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THE SORROWING MOTHER.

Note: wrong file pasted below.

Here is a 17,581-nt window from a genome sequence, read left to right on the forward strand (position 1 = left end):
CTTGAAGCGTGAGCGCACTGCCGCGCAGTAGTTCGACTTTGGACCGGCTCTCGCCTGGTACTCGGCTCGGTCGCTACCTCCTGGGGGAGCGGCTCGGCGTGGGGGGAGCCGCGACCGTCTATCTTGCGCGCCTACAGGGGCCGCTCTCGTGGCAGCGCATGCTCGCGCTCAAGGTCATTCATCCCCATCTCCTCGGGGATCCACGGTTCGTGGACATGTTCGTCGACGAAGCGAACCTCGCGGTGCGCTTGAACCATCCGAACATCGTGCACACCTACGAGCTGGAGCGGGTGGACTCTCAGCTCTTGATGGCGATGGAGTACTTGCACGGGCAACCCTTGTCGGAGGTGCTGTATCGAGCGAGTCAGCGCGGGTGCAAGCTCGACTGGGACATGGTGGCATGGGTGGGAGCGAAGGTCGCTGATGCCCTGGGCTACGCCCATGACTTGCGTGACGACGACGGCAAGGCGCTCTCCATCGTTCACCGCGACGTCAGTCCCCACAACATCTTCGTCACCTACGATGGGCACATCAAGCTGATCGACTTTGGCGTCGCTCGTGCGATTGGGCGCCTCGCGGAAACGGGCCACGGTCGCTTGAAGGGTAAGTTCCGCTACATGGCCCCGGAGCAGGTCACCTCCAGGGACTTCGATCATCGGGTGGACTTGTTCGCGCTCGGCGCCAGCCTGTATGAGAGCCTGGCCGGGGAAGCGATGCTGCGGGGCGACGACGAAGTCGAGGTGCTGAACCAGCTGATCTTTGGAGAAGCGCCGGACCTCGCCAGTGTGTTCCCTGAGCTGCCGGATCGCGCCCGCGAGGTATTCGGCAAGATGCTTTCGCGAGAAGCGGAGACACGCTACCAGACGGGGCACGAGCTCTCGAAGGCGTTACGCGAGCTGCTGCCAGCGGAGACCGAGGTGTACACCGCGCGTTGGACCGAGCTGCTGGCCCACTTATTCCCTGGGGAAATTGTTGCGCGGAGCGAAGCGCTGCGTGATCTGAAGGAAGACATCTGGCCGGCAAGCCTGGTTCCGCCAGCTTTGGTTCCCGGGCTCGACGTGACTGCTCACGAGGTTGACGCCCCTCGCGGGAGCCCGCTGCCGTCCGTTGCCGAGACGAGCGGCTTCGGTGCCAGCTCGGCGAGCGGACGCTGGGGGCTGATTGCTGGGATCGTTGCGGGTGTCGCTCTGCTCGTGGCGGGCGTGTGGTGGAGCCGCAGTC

Last night I dreamed he came to me; I held him close and wept and said, "My little child, where have you been? I was afraid that you were dead." Then I awoke; it almost seemed As though my arms could feel him yet. I had be( n sobbing in my slep; My tears had made the pillows wet. I can not think of him at all As the bright angel he must be, But only as my little child Who may be needing me. Do not make him grow too wise, Angels-ye who know; I am dull and slow to learn, Toiling here below. Do not fill this heart too full With your heavenly joy, Lest the mother's place be lost With her little boy. Last night the air was mild; The moon rose clear though late, And somehow then it did not seem So very hard to wait. There seemed so much to learn, So much for me to do, Before my lessons here were done And I was ready, too. Those may dare to doubt who have Their loved ones here below; For me, I do not now believe, I do not hope-I know. -Katharine Pyle in Harper's Bazar. Detective Dawker's Scheme By H. Carpenter. It is not often that I find myself within the precincts of a police court, but a short time ago, happening to be seized with a sudden and unaccount able curiosity, I wended my way to ward one of those interesting insti tutions, and effected an entrance. The policeman on duty that day was an old acquaintance of mine. and upon noticing me, he immediately beckoned to me. "There's a peculiar case just de cided," he said; "one you might like to know about. The fellow is dis charged, and 'will be coming out in a minute. Here he comes!" ejaculated the officer, "that man in the shaggy suit." The "man in the shaggy suit" had only just got into the street when I overtook him. He was standing still, looking up and down the thoroghfare, apparently undecided what to do, all the time feeling in his trousers pockets as though he had lost something. I di vined his thoughts, and accosting him' quietly, said: "After the unpleasant proceedings just concluded perhaps a little light refreshment might be acceptable." "Just what I was a-thinking, sir." he replied, smiling. "An' I was just a-feelin' to see if I'd got the price of a glass of beer; but I fand I'm quite broke." "Never mind," I observed, and in less than a couple of minutes I had him comfortably seated at a table in a neighboring public l.ouse. I was anxious to know what crime he had been charged with, and I mildly inquired if it had been a mat ter of "assault and battery." "No, sir," he said, "but it will be next time-that is, if I lay hold of the chap that made a fool of me." "Is it a long story?" I queried "Not very long. Would you like to hear it, sir?" I assented eagerly. "Well, then," he. began, after he had drained his glass. "ye see I've been out o' work now for nigh two months, scarcely knowing which way to turn for a meal, and glad to pick up a shill ing when and where I can. "Well, one mornin' I went out as usual-th'at would be just nine days ago-and found myself with only sixpence in my pocket in the neigh borhood of Leicester square. "No job was to be had that morn in' so, feeling rather down at heart, an l a little thirsty and hungry, I turned into a coffee house where I knew I could get a cheap meal. "I hadn't been s:tting there long be fore. a short, stumpy gent, with no end o' watch chain in front of him, comes sauntering in and seats him e.lf plump alongside of me. "I ought to have felt flattered no doubt, and perhaps I did a little bit, when he said, presently, in a very pleasant way, 'Nice mornin'.' "'Yes,' I said; 'It is for those in work, but the mornin' doesn't seem partikler nice to me.' "'You're out o' work, eh?' he ask ed. 'Well, I might have guessed as much by your crestijllen expression. What would you say if I put a little job in your way?' "'I should say Heaven bless ye, and mean it,' I answered, picking up my ears and looking full in the little gent's face. " 'Can I trust you?' he asked. "'Perfectly.' I said. "'Now, look here,' he says, speak ing qulte confidential like, and in a very low voce. 'I'm a detective. To night I'm going to have a good try to nab a fellow who has been fooling the police of London for the last three months. I've got reliable informa tion, and with your assistance I be lieve I shall have him.' "He told me that the. man toe in tend d to catch was going to commit a burglary at a house at Hlighgate who informed him he didn't say, but he said he knew it-and that he meant to nab him in the very act. The house'stood in a p:ece of ground inclosed by a low rail fence, and my part of the performance was to watch for the burglar, and should he by any means give the detective the slip, to chase and collar him if I could. " 'But s'pose,' I said, as soon as I could get a word in, 's'pose a regular policeman comes along and catches sight o' me in those grounds at mid night?' "'Well,' the little gent replied, laughing, 'you've only to give the po lice signal, three loud whistles, and tell t'hem Detective Dawker has en gaged you.' "We left the place together and parted just outside, promising to meet at the house he had described to me, at Highgate, at twelve o'clock the same night. "Twelve o'clock came. I reached the meeting place in time, and found the detective waiting for me. "He was dressed in clothes some thing like my own, and looked the flash gentleman no longer. "He seemed rather impatient, and hastily pulled me into the garden and into a part of it where thick shrubs grew. " 'Now mind,' he said, quickly, 'if you see the burglar run, chase him; if a policeman comes, give three loud whistles. I must be off, or I shall lose my chance. I shall be back in an hour. If I want assistance I will give you the three whistles.' "With these parting words the man disappeared. "I stood waiting there for quite half an hour I should think, when I heard on the still night air the heavy tramp of a policeman. "He was coming my way, I fancied. Slowly he drew nearer and nearer, until he stopped right abreast o' the place where I was hiding close to the garden gate. "He put out his hand and tried the gate fastening. It opened; he came inside, and flashed his lantern full on the very bush behind which I was standig. "Quick as possible I gave three very loud, shrill whistles; but instead of the policeman being awed by the sound, he dashed at me, and caught me by the throat, in about half a minute nearly choking me, and stop ping me from explaining why I was there. "Finding I didn't resist he loosened his hold an'd questioned me. "I told him plump and plain that Detective Dawker had engaged me that I was doing my duty, and that he had not better spoil our game. "He only gripped my arm the tight er and laughed,.telling me not to 'try it on with him,' and blew his whistle. "In a few minutes another officer arrived, and between the two of 'em, what with their laughing and their questions, I had a lively time of it. "I was taken to the nearest police staron and locked up on suspicion. "The next morning, when brought before the magistrate, I learned to my great surprise that the man I thought was a detective was none other than the burglar he pretended to be after, and that, instead of try ing to catch a criminal, he was rob b:ng the house while I kept watch outside, and warned him by my loud whistles of the arrival of the police. "I was remanded for inquiries to be made, and they being'found satis factory I was brought up again this morning and discharged." Having ordered a fresh glass of the foaming beverage for my innocent ac quaintance, I left him apparently quite comfortable. But I heard him mutter as I turned away. "Wait till I meet him. I'll break every bone in his body!" Goats and a Nation's Fate. The frontier between British India and Thibet traverses districts where there are mountain pastures, and our main grievance was that certain Thi betan goats which were igncrant of the line of demarcation were in the habit of straying into British terri tory. What particular harm the goata did by browsing occasionally on Brit ish grass is not very.clear. In any case, the damage could not have been considerable. In 1739 ,we went to war with Spain on account of the ear of a certain Jenkins, which, we asserted, had been cut off by some Spanish of ficial, although it was contended that the ear was still attached to Jen kins' head. It has, however, been re served to this century for this coun try to engage in a war that promises to be extnsive, on account, profess edly, of a few wandering goats.-Lon don Truth. Diamonds, set without pearl or tur quoises, may be cleaned by a brush ing with methylated spirit. It will greatly enhance their brilliancy. DGIT THE JOY OF ESCAPE. Pessimist-You haven't had all that you wanted in life, have you? Optimist-No; but I haven't had all that I didn't want, either.-Brooklyn Life. HIS EXPERIENCE. "The tongue," remarked Billyboy, "is an unruly member." "Oh, I don't know," replied Meeker ton. "My wife's tongue seems to be a success as a ruling member of our family."-Chicago News. TWG GIRLS. 'Engaged to Jack! Why, you're the fourth girl he's been engaged to this summer." "Well, don't you think there must be something very attractive about a man who can get engaged to four girls in about two months?"-London Punch. A PUZZLER. "Tell me what you eat and I'll tell you what you are." "There is nothing I like better than hash." "A--h, y-es. That generally com plicates the question."-Detroit Free Press. ANSWERED. "What," asked the female suffrage advocate with the square chin, "hae become of our manly men?" "Some of them," replied the meeb and lowly citizen, "have married womanly women and are now enagaged in raising childish children."-Chicagc News. NOT OUT FOR A GAME. Willie-I met our new minister on my way to Sunday school, mamma. and he asked me if I ever played marbles on Sunday." Mother-H'm! And what did you say to that? Willie-I said: "Get thee behind me Satan!" and walked right off and left him.-London Tit-Bits. NO CAUSE FOR ALARM. Ardent Lover-It is a secret, slp but your daughter is in love with me and Mr. Bonds-Well, don't let yourself feel any uneasiness, sir. I'm not th'f fellow to give her away.-Puck. -AN UNFAVORABLE IMPRESSION. "Why are those islanders so slow about yielding to civilization?" "I suppose," answered the pessimist "that it's because those we bring over to our expositions go home and tell about our merry-go-rounds and thinga -Washington Star. HOW HE RAN. "What's that Binklay boy doing?" "Running for governor." "Get out! He isn't twenty years old." "No. He's the governor's errand boy."-Cleveland Plain Dealer. USEFUL ACCOMPLISHMENT. "I'm glad I learned to sew on but. tons when I was a bachelor," observed Peckem. "Why, Henry?" asked Mrs. Peckem. "Because," he answered, "I find the accomplishment so useful now that I am married."-Chicago News. NOT ANGELIC SO FAR. "How long have you been married?" "Oh, about two years." "And do you consider your wife an angel yet?" "No, not yet."-Superior (Wis.) Telegram. OVERHEARD IN BOSTON. Willie-My father is a Chicago man. Waldo-How distressing it must be to have a parent who is unable to answer your questions.-Puck. A SNOB'S GRIEVANCE. "Young man," said Mr. Dustin Stax, "I had to work for my money." "Well, father," was the chilly re ply, "enough people in our set are throwing that up to me without your talking about it."-Washi'ngton Star. GUARDED ADMISSION. "How delightful that will be! You're going to take your wedding trip in an automobile?" "Why-ah-es; we're going to make the start in one."-Chicago Tribune. ENOUGH A SUFFICIENCY. Holden-"I suppose you are aware that Cassava starch, or tapioca, is the chief element of the gum on the back of all postage stamps?" Bolton--"h, yes; that's the reason I never eat tapioca pudding at home. One doesn't care for a surfeit of any thing, no matter how much he likes it."-Boston Transcript. It Was Good Money. An illustration of how thoroughly some coins go out of circulation wan furnished by an incident in a street car yesterday. A sedate man sat reading his newspaper when the con. ductor touched his arm for his fare. Without looking up he handed over four coins. After scrutinizing them the conductor said: "Can't take 'en." The man simply looked up. "Your fare, please," said the con. ductor. "I offered ycu my full fare," said the man. Then the conductor began to get mad. "You mustn't attempt to put off any (.reign coins on me," he replied pick ung out one of the pieces and shaking It at the man. Then the passenger said to his neighbor at his elbow: "Is that a good coin?" "A good United States coin," said the man addressed. The conductor took the piece, look ed it over carefully, and said: "Well I'll be darned. That's one on me. I never saw one before." It was a 2 cent piece.-New York Sun. Knew How it Was Himself. They had just been married, and were on their way to Niagara Falls to spend the honeymoon. The bride was indifferent as to who saw her with her head resting on his shoul der. The bridegroom was also per fectly satisfied openly to squeeze her hand or encircle her waist when the Inclination seized him. A little old man sat in front of them, and he looked around and smiled at the hap py couple so often that the young husband finally said: "We've only just been married, sir." "So I thought," chuckled the old man. "And we can't help being a little spoony, you know." "No; of course not." "It probably all seems very silly to an old fellow like you, though?" "Does it? does it?" chuckled the old man. "Well, I can tell you it does not. then. I've been there three times al ready, and now I'm on my way West to get No. 4. Follow me up and you'll get a few pointers." Milk tLaused Wrinkles. A writer on beauty in one of the society papers urges her readerf never to wash the face with soap anc water, as being certain destructior to a fine complexion. I cannot in dorse this view. Cleanliness is absolutely necessary to the beauty and delicacy of the tex. ture of the skin. If soap is not liked, at least oatmeal should take its place, and pure or distilled water in variably be used. I once saw the re suit of only washing the fact with milk in a lady who started life with a good complexion, but before she reached middle age had lost all fresh ness, and showed a faded skin cov ered with fine wrinkles. Nothing equals the complexion of the country woman who rises earl , is much in the open air, and bathes freely in cold water. The homely idea of washing in the dew of the morning as an aid to beauty is simply a practical way of expressing this fact.-Lady Greville in London Graphic. Necessary. The other Sunday two boys were Industriously digging in a vacant lot, when a man who was passing stopped to give them a lecture. "Don't you know that it is a sin to dig on Sunday, except it be a case of necessity?" asked the good man. "Yes, sir," timidly replied one of the boys. "Then why don't you stop it?" "'Cause this is a case of necessity," replied the little philosopher. "A fel ler can't fish without bait." Peculiar Maine Names. Maine has a few persons whose names entitle them to a place in the hall of fame for such celebrities. They are Miss Fern Park of Presque Isle, Miss Daisy Peach of Bar Harbor, Miss June Delight Edwards of Portland, A. Bird Cough of Bar Harbor and North West of Biddeford. FAMES g a I ITý ENa OLINM T WASHE 4,, K-OA (Q AS I' ' I a IA A I gi pNE STOCK ANDA~II AIYUE t i .' III ']yaK 1 I Get the. Habajit, It is easy to be cheerful your mind that way, Get the habit; - it is easy, when you try it, ful things to say-. Get the habit: It is easy to see promi e you have to do ,f you turn from them and would hear ta i It is easy to have courage come to you- i t Get the habit. It isc esytot have patiene, it Get the hhlbt' It is easy to be civil to Get the habit it is easy to ipeak kindly of to re fra in ..J From such speech as may s i or may 1ive another peri. You may c'en learn to joys your neighbors i. Get the Like Mayor Weaver of Fired M. Warner, Republ4 date for governor of hI4eh English birth. He was months old when his paretL tromu Nrttlnbharn to this . . . . . .. .. . . i TYLERO:OMMERCIALCO orF TYu . Tub s chool that ha, durin th months, enrolled studentsI rou states anL tarrltorlts, for Shorthand a.d Teldegrphy. Duri time, it has plae itsilrduatei leading clerioal and Ltnona.l. - to be found in our larger clU-tei thl S..thlwest, ben. Snc 5 . and Chioite. A Complete and Unlimited elwr, ut toe tlree ourIaes. enmbined $70. the three coab Write for free catalogue gPling ticulars of this famonsechool The Watkins "Boy" a THE WIARVEL OF THEC Two boys can operate it (no oeber ed) and bale the crop right ina th than cost ',f hanllne to bic pressw of other things and costa oan ly us at once tor circular No. T. E. E. LOWE CO., Atlantaf -WER BURY AND $ELL LUMBER. TH T6IUT' :. IWATLRPRQO I INT WORLi VAOý $ A. J. TOWER CO., O TO. MAM.. .TOW RD CO.,307DN. rmae., DYSPEPS three month.u a ubnstiralt catarrh and dyepeia.l lthine - dneI 010 eaarete utlbeirweurt I have taken numerous other.o but wlthout avail and I And tim Cy . more in a day atdl all th a would in a year. Jame MuYaG , 1188 ecerm t., Jiqm estai fr The Bowels cae cNa7unS Plemeant. Palatable. Potent Paste Never Seiken, Weake or On ripe Ne. sold is bnik. The genuine tablt e Quaranteod to cure or your above Sterling Remda Co., Chicalo I ANllNUAL SALE. TEN IILUO